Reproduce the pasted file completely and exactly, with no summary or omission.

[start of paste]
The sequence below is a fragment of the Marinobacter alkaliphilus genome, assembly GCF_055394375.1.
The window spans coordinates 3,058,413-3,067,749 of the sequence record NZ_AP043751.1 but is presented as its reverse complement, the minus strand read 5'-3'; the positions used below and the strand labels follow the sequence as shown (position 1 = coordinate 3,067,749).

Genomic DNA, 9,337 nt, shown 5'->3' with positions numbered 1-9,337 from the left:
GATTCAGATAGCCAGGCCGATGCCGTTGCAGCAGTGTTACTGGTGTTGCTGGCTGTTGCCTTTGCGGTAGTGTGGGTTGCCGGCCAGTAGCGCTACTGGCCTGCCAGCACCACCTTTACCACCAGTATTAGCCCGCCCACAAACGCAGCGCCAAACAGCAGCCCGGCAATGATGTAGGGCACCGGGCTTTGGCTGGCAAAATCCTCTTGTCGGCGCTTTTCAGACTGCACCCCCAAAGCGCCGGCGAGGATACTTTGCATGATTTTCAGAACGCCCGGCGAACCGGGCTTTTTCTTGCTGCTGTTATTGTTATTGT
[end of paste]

The sequence below is a fragment of the Marinobacter alkaliphilus genome, assembly GCF_055394375.1.
The window spans coordinates 3,058,413-3,067,749 of the sequence record NZ_AP043751.1 but is presented as its reverse complement, the minus strand read 5'-3'; the positions used below and the strand labels follow the sequence as shown (position 1 = coordinate 3,067,749).

Genomic DNA, 9,337 nt, shown 5'->3' with positions numbered 1-9,337 from the left:
GATTCAGATAGCCAGGCCGATGCCGTTGCAGCAGTGTTACTGGTGTTGCTGGCTGTTGCCTTTGCGGTAGTGTGGGTTGCCGGCCAGTAGCGCTACTGGCCTGCCAGCACCACCTTTACCACCAGTATTAGCCCGCCCACAAACGCAGCGCCAAACAGCAGCCCGGCAATGATGTAGGGCACCGGGCTTTGGCTGGCAAAATCCTCTTGTCGGCGCTTTTCAGACTGCACCCCCAAAGCGCCGGCGAGGATACTTTGCATGATTTTCAGAACGCCCGGCGAACCGGGCTTTTTCTTGCTGCTGTTATTGTTATTGT